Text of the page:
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Launch of First Clinical Liquid Biopsy Panel Puts PGDx Up Against New Competitors


NEW YORK (GenomeWeb) – Although it was one of the first companies to develop methods for highly sensitive sequencing of circulating tumor DNA, Personal Genome Diagnostics has so far limited its liquid biopsy testing to the research market.

That changed last week, though, with the launch of the company's first clinical blood-based cancer sequencing test, PlasmaSelect 64 — a pan-cancer targeted next-gen sequencing assay that offers physicians the opportunity to look for actionable alterations in a patient's tumor without having to do an invasive biopsy.

Melody Gretz, PGDx's vice president of marketing, told GenomeWeb this week that the panel was designed to be just comprehensive enough to be informative for a wide variety of cancer types, while avoiding an overload of information that she argued can make an assay more trouble than it is worth to oncologists.

"Many oncologists are still trying to figure out what pan-cancer assays are and what to do with the result," she said, "so that's why [focusing only on things that are] clinically actionable is so important. We have to be able to tie the results to an action they can take."

Other companies in the liquid biopsy space have followed this logic even further, developing narrower panels that include only genes relevant to a single type of cancer rather than a pan-cancer panel. Examples include Resolution Biosciences, and more recently, Genomic Health and Inivata.

More direct competitors for PGDx's new test are firms like Guardant Health, which offers its own (currently 70-gene) pan-cancer assay Guardant360, and Foundation Medicine, which debuted its 62-gene FoundationAct in March.

PGDx believes PlasmaSelect 64 strikes a balance between comprehensiveness and clinical actionability with specific advantages over potential rivals.

For one, although its gene list overlaps significantly with those included in Guardant's and Foundation Medicine's tests, Gretz said that PlasmaSelect includes 15 unique biomarkers that PGDx claims are not included in any other NGS-based liquid biopsy assays.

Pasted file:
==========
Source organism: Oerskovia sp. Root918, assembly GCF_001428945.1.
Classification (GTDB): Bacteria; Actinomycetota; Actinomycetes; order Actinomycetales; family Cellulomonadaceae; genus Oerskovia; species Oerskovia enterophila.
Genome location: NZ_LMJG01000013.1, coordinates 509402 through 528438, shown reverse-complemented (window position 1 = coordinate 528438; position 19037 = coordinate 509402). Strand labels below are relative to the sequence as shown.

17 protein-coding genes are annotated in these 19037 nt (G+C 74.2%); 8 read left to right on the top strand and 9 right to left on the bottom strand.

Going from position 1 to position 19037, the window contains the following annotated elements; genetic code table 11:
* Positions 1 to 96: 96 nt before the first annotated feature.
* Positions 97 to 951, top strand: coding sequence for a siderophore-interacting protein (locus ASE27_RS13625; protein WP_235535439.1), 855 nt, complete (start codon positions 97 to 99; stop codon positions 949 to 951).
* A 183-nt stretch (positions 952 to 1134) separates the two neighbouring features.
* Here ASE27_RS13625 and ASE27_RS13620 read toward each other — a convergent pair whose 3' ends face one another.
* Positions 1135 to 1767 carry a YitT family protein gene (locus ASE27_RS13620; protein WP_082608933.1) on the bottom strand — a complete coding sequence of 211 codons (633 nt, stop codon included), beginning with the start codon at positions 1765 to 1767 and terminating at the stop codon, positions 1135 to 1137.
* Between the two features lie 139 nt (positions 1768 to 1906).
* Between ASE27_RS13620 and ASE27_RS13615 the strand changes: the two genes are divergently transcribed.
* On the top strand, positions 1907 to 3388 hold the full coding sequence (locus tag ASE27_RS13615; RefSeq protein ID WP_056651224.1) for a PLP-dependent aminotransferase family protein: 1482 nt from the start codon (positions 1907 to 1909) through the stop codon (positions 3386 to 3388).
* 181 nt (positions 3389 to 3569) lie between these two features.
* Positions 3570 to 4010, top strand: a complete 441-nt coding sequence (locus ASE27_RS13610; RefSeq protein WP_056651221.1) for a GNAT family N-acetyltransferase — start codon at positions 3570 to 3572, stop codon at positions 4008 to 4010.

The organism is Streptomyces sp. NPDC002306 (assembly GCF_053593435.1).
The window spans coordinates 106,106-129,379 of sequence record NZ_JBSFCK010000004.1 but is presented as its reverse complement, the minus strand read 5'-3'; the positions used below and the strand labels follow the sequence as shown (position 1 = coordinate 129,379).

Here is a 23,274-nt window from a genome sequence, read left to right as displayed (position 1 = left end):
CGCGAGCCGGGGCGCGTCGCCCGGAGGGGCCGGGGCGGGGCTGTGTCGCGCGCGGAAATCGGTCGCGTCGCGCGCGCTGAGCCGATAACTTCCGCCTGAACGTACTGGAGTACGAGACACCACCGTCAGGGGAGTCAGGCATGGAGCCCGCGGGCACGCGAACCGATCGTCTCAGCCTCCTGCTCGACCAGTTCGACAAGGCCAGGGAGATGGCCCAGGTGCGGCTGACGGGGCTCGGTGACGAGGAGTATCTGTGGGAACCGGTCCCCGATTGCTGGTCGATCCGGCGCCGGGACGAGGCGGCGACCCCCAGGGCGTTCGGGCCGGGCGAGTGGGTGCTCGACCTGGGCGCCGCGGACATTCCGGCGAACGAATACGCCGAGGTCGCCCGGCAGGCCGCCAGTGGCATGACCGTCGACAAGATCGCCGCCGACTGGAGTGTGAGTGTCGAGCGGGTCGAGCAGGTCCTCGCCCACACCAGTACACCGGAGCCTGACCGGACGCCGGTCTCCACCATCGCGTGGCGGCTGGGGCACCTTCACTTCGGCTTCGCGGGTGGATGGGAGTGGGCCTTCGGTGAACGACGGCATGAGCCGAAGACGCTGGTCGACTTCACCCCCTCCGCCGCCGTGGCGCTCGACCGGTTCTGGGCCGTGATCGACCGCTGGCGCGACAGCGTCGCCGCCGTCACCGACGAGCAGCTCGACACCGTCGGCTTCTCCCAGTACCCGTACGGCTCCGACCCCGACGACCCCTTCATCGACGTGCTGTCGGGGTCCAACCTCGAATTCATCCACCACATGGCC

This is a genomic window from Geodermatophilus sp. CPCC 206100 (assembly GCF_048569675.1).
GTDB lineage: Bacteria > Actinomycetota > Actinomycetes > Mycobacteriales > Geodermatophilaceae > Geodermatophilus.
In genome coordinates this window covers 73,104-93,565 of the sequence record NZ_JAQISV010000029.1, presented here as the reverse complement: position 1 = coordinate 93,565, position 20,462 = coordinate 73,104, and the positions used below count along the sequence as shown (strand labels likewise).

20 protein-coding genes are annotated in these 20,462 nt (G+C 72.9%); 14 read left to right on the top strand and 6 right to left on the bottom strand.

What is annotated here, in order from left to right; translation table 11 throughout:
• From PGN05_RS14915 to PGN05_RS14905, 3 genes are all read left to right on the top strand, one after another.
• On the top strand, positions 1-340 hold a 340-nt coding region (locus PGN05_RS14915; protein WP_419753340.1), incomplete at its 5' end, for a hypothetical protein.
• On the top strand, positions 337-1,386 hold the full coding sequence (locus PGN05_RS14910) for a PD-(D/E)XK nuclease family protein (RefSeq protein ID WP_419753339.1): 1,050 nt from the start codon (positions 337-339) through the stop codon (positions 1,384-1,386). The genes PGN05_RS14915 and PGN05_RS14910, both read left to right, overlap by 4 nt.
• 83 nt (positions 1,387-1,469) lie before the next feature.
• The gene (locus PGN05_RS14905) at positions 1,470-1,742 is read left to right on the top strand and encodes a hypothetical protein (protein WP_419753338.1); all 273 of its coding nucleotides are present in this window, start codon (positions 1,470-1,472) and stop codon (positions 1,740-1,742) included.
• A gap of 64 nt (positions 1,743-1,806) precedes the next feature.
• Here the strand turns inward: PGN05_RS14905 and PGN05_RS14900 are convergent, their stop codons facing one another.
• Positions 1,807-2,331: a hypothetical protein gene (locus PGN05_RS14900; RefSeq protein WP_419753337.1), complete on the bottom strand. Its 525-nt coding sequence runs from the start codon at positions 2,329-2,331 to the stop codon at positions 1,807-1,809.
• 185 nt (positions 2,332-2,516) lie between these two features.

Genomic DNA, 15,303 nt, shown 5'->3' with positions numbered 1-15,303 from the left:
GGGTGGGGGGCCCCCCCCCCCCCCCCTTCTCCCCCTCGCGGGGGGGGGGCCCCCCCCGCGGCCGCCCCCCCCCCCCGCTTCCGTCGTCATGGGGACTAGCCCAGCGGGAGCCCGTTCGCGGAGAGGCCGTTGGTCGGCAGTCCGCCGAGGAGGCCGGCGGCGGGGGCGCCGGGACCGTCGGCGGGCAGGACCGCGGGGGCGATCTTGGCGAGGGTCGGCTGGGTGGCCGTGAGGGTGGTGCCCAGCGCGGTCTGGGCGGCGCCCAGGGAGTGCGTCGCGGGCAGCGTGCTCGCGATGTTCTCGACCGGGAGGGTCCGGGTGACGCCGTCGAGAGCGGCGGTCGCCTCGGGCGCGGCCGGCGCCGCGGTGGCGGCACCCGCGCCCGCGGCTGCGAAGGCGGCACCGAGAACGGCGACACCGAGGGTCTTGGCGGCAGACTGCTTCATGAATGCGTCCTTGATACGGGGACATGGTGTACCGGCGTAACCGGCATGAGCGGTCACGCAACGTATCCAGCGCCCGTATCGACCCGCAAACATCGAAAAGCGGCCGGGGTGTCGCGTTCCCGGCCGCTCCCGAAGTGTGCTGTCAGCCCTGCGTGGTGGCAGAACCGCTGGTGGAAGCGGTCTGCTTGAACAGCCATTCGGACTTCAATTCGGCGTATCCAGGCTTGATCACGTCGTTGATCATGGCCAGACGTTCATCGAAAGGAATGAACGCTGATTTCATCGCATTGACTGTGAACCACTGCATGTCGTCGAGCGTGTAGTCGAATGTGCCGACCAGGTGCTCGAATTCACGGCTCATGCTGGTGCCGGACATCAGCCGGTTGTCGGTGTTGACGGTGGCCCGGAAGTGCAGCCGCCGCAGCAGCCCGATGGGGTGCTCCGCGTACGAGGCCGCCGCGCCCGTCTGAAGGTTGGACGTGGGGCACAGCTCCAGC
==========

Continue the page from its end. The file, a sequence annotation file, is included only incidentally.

PGDx CEO Douglas Ward said that that company has also paid special care to make the test accessible not only to physicians at the forefront of genomic medicine, but also oncologists in community and other settings that are less familiar with the field. To that end, the company worked hard to craft its reporting system in a way that not only describes the genomic findings but also what the options are for therapy or other clinical interventions that are associate with those findings.

According to PGDx, another important distinguisher for PlasmaSelect is the company's proprietary methods for DNA extraction, sample preparation, sequencing, and variant calling. These include its PARE (personalized analysis of rearranged ends) technology — licensed from Johns Hopkins last year — as well as what it calls "VariantDx" computational algorithms that help distinguish true mutations from sequencing artifacts and errors.

The question of sensitivity and accuracy of liquid biopsy assays, and transparency in communicating these factors to customers, was raised at a recent US Food and Drug Administration workshop.

PGDx hasn't published its validation data for PlasmaSelect 64 yet, but the research-use version of the panel has been used in clinical research collaborations and has yielded some data in that arena.

In 2015, the company shared data at the annual meeting of the American Association for Cancer Research from an evaluation of the RUO version of PlasmaSelect. The company performed dilution experiments using tumor-derived DNA with well-characterized somatic mutations in the presence of different concentrations of wild-type DNA.

According to the company, PlasmaSelect was able to detect genetic alterations with a limit of detection of 0.1 percent with high specificity.

And, in a recent proof-of-principal study with Takeda, researchers assessed a 63-gene version of PlasmaSelect in 12 patients — demonstrating that the blood-based analysis was concordant with sequencing DNA from a patient's tumor tissue.

Offered through PGDx's CLIA lab, PlasmaSelect 64 is a laboratory-developed test, but Ward said that the company's ultimate goal is developing IVDs.

"Without a doubt we are an IVD company, and that is [also] a key differentiator … combining the ability to offer clinical testing for early adopters and for pharma now [through PGDx's CLIA lab] but then also working toward a decentralized test that anyone can do."

Some of this IVD development will be fueled by pharma partners looking for companion diagnostics. For example, based on the positive results of their research, PGDx and Takeda are moving forward with a larger study using a more specific assay for non-small-cell lung cancer that PGDx custom designed.

Alternatively, PGDx could also develop bespoke panels outside of a CDx context where there is a clinical need for something more specific than the full PlasmaSelect 64.

According Ward, the firm is already in the process of taking one smaller panel through the FDA, though he did not provide further details on that test or its content.

Resolution Biosciences has also said that disseminated or decentralized test development is the central goal of its liquid biopsy business.